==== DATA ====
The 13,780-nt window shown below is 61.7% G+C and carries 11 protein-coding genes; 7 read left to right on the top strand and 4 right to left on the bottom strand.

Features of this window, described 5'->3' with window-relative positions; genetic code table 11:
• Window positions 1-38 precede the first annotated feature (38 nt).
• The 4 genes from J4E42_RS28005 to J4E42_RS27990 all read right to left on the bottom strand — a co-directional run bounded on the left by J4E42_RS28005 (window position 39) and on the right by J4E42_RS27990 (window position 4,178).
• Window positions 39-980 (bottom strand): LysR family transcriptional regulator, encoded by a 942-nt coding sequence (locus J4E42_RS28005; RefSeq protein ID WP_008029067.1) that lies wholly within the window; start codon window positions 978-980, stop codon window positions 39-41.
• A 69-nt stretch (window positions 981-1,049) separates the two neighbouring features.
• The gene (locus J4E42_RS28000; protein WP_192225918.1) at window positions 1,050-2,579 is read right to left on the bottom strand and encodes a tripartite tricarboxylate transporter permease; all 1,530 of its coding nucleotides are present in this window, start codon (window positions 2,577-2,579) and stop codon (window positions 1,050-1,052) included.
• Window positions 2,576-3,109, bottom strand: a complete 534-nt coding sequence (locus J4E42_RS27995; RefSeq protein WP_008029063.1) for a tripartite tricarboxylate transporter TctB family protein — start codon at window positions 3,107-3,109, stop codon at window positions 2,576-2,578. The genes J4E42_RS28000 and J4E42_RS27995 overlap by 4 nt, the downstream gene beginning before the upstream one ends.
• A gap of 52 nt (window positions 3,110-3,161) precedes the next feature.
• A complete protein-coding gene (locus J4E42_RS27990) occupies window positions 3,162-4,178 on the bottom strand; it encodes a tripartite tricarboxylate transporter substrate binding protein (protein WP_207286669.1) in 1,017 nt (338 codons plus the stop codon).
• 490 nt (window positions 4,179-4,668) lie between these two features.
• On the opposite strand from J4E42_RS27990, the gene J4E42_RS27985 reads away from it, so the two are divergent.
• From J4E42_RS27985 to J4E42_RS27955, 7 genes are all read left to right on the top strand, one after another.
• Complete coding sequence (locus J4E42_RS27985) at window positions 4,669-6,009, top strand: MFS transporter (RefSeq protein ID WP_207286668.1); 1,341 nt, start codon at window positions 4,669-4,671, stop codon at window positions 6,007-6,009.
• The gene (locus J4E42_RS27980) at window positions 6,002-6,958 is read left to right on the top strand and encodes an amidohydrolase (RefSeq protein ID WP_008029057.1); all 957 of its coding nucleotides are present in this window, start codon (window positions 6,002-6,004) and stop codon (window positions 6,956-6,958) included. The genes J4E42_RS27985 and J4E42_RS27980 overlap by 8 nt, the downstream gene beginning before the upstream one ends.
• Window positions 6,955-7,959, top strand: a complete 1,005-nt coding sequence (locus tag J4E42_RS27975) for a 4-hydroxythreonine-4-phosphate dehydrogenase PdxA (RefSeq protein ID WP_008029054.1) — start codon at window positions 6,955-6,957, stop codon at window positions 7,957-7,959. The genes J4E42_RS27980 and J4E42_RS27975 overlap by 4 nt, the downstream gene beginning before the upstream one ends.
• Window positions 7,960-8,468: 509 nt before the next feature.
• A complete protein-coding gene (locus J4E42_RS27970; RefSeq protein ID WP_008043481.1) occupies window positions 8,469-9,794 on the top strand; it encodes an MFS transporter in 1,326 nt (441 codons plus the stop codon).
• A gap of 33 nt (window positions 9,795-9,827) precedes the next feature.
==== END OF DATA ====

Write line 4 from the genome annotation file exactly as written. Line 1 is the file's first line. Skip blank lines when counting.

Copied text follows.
• The 4 genes from J4E42_RS28005 to J4E42_RS27990 all read right to left on the bottom strand — a co-directional run bounded on the left by J4E42_RS28005 (window position 39) and on the right by J4E42_RS27990 (window position 4,178).